Sarah Womack is a former political and social affairs correspondent of the Daily Telegraph. Here she asks – should pupils stay in school until the age of 19?
This month (April 2017) marks the 70th anniversary of one of the UK’s most significant social reforms, but you probably couldn’t guess what it is. In 1947, when the school leaving age was raised from 14 to 15 – and, for the first time, there was secondary education for all – critics claimed there were not enough buildings or teachers to cope, and pupils would truant, leading to a crime wave. But serious revolt didn’t happen, and, 25 years later, the leaving age rose again to 16 – and, in 2013-15, participation in education or training was raised to 17, then 18. Continue reading
Louise Shaxson is manager of the Evidence & Policy Group (EPG) of the DFID-ESRC Growth Research Programme. She is also a research fellow in the Overseas Development Institute‘s (ODI) Research and Policy in Development (RAPID) programme, which focuses on improving public sector policy and strategy within the broad framework of evidence-based policy making.
The 2014 Research Excellence Framework (REF) continues to spark debate, with some fascinating work by public policy research organisation RAND on how universities submitted their impact case studies and how they were assessed, and by King’s College London on the nature, scale and beneficiaries of research impact. We don’t know what exactly will happen next time, but assuming impact remains important, should universities begin to prepare now?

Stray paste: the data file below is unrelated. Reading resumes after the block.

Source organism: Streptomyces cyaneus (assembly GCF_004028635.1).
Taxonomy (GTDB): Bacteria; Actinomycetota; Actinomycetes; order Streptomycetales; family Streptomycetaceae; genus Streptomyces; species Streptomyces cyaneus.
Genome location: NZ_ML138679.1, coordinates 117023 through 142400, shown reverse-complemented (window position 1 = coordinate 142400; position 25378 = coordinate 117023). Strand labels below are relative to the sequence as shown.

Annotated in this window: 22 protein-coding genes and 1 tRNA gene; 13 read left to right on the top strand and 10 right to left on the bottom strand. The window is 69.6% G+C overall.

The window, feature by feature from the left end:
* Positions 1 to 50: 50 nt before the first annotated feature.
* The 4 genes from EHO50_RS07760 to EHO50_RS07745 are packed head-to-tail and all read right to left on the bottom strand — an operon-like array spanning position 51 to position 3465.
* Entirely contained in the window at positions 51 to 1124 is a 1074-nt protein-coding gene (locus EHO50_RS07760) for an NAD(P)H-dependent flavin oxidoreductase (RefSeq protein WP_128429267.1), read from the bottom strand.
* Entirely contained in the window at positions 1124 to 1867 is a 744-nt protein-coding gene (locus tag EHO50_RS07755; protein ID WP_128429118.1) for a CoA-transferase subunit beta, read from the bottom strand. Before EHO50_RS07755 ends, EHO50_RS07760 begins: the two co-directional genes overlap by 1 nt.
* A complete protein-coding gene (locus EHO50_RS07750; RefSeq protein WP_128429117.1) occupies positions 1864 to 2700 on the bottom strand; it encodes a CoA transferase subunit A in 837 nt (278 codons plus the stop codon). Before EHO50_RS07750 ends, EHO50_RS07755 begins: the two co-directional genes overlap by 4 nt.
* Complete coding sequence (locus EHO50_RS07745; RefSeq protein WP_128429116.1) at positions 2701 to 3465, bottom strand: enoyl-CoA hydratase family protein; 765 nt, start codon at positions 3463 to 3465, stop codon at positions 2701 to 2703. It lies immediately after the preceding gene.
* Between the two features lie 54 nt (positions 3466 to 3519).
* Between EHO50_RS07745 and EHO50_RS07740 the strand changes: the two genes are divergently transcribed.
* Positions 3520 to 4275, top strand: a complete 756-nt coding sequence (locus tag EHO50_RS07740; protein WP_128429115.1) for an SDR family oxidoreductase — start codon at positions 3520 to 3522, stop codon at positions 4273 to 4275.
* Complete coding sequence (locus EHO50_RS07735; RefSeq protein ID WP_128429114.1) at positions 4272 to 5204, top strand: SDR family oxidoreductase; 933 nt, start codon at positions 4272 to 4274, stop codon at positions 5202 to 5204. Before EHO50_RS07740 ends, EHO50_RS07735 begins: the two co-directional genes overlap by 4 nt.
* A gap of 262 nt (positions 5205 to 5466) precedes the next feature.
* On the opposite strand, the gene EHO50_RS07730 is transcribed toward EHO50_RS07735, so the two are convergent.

Elizabeth Houghton is a PhD student at Lancaster University.
Her research aims to address a gap in the literature on ‘marketised’ higher education by examining students’ experiences of universities operating under neoliberal policies.
Her piece ‘After “posh and white”: the 50-year slog towards achieving educational equality’ finished in the top 10 of the ESRC’s writing competition, The World in 2065– in collaboration with academic publishers, SAGE. You can read it below:
On a summer’s day in 2015, in a small lecture theatre in London, a primary school student turned to his audience and said: “When we watch the news we’ve seen how university fees have risen so people from state schools feel like they can’t afford to go. All we see in the media is poshwhite kids going to university.”